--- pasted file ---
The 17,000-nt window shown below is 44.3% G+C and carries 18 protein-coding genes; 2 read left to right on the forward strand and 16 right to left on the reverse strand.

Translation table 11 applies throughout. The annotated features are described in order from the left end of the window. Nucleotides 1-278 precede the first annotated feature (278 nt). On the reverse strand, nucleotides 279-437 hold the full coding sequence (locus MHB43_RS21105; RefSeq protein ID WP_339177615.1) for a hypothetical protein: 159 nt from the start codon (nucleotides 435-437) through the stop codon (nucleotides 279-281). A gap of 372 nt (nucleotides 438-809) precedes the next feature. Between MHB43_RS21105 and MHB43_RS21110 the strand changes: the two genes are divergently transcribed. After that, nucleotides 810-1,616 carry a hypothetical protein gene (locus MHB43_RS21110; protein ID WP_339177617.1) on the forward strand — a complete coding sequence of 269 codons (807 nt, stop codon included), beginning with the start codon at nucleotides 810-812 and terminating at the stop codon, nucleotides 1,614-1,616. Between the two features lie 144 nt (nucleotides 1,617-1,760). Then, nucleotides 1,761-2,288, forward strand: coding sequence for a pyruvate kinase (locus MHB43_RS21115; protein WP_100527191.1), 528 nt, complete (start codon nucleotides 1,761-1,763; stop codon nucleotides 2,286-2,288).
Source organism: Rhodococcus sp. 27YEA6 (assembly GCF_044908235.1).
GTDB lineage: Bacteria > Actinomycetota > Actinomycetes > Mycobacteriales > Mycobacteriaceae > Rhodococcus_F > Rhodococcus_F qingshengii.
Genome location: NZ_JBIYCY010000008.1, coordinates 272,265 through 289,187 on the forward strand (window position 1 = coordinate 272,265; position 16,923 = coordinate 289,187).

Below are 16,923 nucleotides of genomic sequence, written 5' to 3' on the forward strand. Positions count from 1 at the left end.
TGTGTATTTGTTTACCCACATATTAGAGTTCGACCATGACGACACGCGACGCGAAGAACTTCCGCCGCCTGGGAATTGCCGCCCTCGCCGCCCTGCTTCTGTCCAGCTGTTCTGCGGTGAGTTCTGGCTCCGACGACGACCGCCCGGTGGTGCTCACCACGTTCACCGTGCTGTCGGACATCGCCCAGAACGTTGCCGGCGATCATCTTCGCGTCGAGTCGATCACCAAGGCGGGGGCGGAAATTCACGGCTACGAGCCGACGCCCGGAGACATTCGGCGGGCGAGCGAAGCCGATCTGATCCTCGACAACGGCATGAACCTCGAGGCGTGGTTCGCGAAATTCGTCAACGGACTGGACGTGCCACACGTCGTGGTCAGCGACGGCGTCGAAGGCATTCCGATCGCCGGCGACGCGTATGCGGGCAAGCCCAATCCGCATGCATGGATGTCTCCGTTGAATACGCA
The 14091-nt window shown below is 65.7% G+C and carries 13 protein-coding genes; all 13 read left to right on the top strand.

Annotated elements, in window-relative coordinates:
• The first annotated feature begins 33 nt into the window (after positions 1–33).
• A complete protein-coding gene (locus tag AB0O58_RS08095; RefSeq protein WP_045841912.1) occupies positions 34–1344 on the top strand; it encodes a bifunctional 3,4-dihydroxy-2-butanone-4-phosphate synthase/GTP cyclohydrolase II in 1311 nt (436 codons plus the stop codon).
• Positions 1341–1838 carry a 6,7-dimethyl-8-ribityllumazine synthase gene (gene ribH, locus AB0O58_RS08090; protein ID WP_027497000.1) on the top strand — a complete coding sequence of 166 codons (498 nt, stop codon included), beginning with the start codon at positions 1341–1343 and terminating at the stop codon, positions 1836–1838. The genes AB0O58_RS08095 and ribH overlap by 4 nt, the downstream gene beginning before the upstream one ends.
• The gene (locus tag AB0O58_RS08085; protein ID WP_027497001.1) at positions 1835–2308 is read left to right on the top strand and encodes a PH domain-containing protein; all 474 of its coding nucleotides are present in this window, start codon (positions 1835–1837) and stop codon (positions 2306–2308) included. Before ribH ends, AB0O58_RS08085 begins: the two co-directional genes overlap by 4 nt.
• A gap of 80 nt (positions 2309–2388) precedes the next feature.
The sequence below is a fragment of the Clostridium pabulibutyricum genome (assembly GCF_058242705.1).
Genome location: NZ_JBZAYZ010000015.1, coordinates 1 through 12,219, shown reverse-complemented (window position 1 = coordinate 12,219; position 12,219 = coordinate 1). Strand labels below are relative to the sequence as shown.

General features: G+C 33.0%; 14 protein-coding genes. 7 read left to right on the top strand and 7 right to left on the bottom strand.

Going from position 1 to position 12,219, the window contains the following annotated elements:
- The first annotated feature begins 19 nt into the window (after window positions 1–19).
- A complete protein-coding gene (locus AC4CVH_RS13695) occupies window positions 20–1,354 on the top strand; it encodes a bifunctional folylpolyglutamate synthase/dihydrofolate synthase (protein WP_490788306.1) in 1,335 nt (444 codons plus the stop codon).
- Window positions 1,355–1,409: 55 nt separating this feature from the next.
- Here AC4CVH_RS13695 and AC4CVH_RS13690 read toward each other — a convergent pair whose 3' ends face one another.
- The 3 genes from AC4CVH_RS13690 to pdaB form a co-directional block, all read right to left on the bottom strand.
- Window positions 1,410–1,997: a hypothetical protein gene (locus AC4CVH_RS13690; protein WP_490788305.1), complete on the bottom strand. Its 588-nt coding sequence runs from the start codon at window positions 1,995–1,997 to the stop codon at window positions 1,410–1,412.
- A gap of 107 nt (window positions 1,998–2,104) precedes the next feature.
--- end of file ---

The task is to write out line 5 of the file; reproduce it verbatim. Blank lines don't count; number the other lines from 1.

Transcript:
Genome location: NZ_JBIYCY010000008.1, coordinates 272,265 through 289,187 on the forward strand (window position 1 = coordinate 272,265; position 16,923 = coordinate 289,187).